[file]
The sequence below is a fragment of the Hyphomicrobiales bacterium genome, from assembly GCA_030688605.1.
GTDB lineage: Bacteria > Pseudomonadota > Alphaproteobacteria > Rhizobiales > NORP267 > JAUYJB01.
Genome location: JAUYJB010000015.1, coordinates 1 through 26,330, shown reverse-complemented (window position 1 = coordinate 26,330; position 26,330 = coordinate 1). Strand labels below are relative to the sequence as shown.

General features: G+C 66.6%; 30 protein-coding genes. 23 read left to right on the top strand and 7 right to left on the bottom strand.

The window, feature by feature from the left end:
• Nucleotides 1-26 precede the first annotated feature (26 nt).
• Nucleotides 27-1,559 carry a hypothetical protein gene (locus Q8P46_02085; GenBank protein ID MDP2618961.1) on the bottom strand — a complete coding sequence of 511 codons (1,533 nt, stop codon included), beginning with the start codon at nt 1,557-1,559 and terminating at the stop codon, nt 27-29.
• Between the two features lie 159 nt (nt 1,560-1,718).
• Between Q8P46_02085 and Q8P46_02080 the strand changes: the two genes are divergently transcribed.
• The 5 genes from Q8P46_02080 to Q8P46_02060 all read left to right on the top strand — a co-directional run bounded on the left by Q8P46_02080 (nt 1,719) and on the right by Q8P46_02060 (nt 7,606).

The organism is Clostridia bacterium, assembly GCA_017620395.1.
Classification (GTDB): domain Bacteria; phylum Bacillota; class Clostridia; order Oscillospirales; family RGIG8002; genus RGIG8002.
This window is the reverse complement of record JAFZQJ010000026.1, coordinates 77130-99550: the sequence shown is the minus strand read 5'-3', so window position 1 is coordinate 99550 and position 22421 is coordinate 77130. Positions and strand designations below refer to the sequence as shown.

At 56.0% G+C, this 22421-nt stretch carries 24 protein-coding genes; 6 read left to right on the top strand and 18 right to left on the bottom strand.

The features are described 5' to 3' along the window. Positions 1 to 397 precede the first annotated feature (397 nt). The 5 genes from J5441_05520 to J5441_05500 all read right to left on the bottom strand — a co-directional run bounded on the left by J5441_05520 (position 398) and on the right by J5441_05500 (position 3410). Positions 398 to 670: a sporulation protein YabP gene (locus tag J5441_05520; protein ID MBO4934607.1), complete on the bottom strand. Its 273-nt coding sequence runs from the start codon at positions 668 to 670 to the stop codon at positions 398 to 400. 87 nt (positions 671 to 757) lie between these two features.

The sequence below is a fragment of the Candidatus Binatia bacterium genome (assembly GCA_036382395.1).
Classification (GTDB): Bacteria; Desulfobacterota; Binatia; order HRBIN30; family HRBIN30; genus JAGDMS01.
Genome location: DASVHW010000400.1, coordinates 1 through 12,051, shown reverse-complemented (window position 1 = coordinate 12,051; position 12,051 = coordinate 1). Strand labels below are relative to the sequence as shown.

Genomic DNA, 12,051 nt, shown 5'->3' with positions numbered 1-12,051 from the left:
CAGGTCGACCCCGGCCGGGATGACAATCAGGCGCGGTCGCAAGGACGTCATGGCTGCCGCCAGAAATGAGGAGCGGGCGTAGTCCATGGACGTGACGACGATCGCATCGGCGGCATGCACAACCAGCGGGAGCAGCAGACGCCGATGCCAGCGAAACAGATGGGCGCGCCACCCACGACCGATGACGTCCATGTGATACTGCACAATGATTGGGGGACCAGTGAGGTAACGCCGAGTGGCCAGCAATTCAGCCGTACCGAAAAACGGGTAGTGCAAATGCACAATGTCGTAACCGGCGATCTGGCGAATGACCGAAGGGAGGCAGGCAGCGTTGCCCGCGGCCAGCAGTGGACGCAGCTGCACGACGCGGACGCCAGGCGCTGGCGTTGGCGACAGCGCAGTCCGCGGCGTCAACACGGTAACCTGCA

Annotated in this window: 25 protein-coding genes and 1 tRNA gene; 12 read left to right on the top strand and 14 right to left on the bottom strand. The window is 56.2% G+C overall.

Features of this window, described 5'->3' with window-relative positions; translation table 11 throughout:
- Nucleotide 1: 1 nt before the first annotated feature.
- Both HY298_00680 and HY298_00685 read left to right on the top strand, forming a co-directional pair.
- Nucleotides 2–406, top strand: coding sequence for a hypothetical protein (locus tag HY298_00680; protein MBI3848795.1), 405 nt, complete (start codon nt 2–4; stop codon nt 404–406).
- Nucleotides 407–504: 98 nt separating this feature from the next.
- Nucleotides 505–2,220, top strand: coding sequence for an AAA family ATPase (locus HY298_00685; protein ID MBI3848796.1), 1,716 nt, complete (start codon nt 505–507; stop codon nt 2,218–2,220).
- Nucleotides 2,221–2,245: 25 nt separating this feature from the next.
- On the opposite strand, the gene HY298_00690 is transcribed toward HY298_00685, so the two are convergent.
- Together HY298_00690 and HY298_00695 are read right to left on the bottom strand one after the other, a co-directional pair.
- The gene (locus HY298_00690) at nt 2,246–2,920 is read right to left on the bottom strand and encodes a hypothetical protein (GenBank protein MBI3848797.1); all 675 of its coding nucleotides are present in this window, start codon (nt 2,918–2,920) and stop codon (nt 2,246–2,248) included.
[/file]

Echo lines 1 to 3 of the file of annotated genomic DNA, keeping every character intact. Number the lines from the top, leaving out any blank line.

The sequence below is a fragment of the Hyphomicrobiales bacterium genome, from assembly GCA_030688605.1.
GTDB lineage: Bacteria > Pseudomonadota > Alphaproteobacteria > Rhizobiales > NORP267 > JAUYJB01.
Genome location: JAUYJB010000015.1, coordinates 1 through 26,330, shown reverse-complemented (window position 1 = coordinate 26,330; position 26,330 = coordinate 1). Strand labels below are relative to the sequence as shown.